We often say our products are certified to help those who produce them in “less developed nations”, but what does that really mean?
What is a “less developed nation”?
A less developed nation is seen as a country that is lacking in terms of infrastructure, economy, or industrial base. Along with this, the people of a less developed nation will generally have lower standards of living due to poverty and low incomes. But there is often confusion about what to call these countries, some refer to them as “third world countries”, whilst others call them “developing nations”.
Developing nation vs third world country
Generally referred to by some as “third world countries” but this is a dated, Cold War era term, that is no longer relevant. “First world countries” were those that were aligned with the West, where “second world countries” were those aligned with Communist Russia. Now, of course, none of this makes sense as these divisions are no longer around.
“Third world countries” were generally referred to as “everyone else” (i.e. Greenland, Thailand, Nigeria and the UAE).
As such, “third world country” is a political term that in reality doesn’t really refer to anything!
Some of these nations, such as Somalia or Syria, are not developing but are referred to as developing nations. Does this mean that our measures are incorrect?
According to the GDP rates to the United Nations [UN], Iraq is 56th in the world with Iceland at 123rd. Does this mean Iceland is more poverty stricken, or is the measure incorrect?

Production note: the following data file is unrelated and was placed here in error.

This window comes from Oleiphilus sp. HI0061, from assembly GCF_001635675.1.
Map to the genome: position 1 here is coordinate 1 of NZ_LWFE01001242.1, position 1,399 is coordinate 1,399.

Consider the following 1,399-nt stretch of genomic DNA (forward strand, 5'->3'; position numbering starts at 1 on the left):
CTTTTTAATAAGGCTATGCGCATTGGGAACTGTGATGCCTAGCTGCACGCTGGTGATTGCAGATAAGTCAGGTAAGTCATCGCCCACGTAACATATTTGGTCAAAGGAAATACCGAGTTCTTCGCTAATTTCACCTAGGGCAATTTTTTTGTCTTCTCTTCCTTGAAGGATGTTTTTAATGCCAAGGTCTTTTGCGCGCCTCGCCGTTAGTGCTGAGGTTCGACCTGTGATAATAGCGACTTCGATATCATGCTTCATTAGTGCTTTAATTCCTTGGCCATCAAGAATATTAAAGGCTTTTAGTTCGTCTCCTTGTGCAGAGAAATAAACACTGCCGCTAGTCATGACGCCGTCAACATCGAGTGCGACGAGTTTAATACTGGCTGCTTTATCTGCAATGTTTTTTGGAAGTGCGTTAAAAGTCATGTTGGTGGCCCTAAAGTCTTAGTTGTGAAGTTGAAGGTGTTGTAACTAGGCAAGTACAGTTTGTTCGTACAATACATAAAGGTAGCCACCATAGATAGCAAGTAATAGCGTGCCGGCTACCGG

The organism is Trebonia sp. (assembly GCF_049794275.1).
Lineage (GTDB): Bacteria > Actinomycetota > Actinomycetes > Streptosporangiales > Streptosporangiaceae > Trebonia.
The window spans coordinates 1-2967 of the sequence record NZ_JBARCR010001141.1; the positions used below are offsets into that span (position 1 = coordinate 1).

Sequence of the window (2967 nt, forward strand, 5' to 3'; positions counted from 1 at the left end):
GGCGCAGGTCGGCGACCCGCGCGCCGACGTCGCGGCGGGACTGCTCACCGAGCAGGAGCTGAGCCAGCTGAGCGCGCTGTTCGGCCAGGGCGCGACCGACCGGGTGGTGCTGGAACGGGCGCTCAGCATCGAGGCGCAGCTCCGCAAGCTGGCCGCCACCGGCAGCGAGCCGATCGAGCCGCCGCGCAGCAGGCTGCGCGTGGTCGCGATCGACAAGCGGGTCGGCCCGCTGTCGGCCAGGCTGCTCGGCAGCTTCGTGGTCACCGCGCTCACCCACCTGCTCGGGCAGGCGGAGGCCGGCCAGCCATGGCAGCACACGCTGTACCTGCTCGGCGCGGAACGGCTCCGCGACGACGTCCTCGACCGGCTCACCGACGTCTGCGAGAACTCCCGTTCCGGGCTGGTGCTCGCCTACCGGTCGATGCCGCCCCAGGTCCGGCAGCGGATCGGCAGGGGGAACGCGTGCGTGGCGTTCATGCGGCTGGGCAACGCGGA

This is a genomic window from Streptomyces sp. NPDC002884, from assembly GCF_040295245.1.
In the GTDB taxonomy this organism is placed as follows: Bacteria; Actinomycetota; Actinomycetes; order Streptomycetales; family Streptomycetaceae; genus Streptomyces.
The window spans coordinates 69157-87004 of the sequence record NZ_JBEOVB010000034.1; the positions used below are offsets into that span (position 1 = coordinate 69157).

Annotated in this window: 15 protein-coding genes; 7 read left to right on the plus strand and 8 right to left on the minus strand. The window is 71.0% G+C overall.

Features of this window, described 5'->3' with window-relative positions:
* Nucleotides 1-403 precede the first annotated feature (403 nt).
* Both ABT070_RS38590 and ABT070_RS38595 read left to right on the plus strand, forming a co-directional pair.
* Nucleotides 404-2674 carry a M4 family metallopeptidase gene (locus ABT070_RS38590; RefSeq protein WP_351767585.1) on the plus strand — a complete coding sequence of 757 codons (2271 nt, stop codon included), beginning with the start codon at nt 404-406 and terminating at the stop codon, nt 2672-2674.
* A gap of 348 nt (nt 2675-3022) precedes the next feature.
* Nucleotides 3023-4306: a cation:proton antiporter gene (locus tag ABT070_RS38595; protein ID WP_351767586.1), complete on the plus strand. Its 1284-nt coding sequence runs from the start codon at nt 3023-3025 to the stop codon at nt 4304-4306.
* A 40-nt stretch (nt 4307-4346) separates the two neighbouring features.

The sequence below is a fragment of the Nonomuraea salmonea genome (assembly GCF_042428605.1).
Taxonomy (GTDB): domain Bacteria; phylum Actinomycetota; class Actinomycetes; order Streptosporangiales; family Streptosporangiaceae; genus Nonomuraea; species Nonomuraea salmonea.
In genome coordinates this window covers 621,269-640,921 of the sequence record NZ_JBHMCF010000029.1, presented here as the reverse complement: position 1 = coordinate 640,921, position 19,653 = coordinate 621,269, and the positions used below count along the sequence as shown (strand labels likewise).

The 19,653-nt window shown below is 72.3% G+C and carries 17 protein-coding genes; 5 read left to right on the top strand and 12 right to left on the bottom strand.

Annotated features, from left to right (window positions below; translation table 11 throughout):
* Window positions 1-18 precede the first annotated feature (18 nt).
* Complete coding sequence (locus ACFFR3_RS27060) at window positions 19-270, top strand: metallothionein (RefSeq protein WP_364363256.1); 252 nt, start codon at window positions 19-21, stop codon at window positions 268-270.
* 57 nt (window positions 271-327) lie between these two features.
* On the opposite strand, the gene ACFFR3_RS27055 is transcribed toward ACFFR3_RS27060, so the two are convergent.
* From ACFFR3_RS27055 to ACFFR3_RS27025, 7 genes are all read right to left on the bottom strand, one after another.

What term should we use?
“Countries on the UN’s list of Least Developed Nations” – Catchy isn’t it?!
Why should we help these countries?
Looking at Hans Rosling’s Yardstick of Wealth, the richest 1 billion earn almost $100 a day and the poorest earn $1 per day (also supported by Boylan, 2008). Extreme poverty is shown by the UN as those that earn just over $1 per day – this is where the family cannot guarantee they will be able to afford food.
The issue is that those earning $100 per day (developed countries’ perspective) cannot see the difference between someone earning $10 per day and $1 and assuming “they are all poor”. The difference between the two is ENORMOUS.
It is therefore important that we provide assistance to those who need it, not through handouts and donations, but through providing opportunities for growth and development. Although, these opportunities need to be free from exploitation.
Why should we care?
Poverty is seen as an unjust condition, one that people in these less developed nations deal with on a daily basis. Consider these points:
- Poverty means wasted lives
- Poverty leads to desperation and crime
- Poverty leads to illness and health problems
- Poverty can lead to war
How can you help?
There are lots of ways you can help, consider the following…
Consider what you are buying.
- Do you need to buy it? Try to cut down consumption, where you can (see info on the waste hierarchy here)
- Who made that product?
- What conditions did they go through?
But how could you know without viewing how it was made?
Accreditation shows that an organisation has met internationally-accepted standards, and has been certified for meeting this requirement.
Fairtrade, for instance, provides better prices, better working conditions and fair terms of trade for farmers and workers. It symbolises that the work carried out in making that product is ethical and that the people who worked on that product and the environment that surrounds them have had their futures protected.
Other accreditation could include:
- Fairwear Foundation
- OEKO-TEX Standard 100
Want to learn more about Fairtrade Clothing?
How do I purchase products that help less developed nations?
If you’d like to know more about our ranges of clothing that support less developed nations, get in touch with us on 01244 456110, or click here to contact us to ask us more.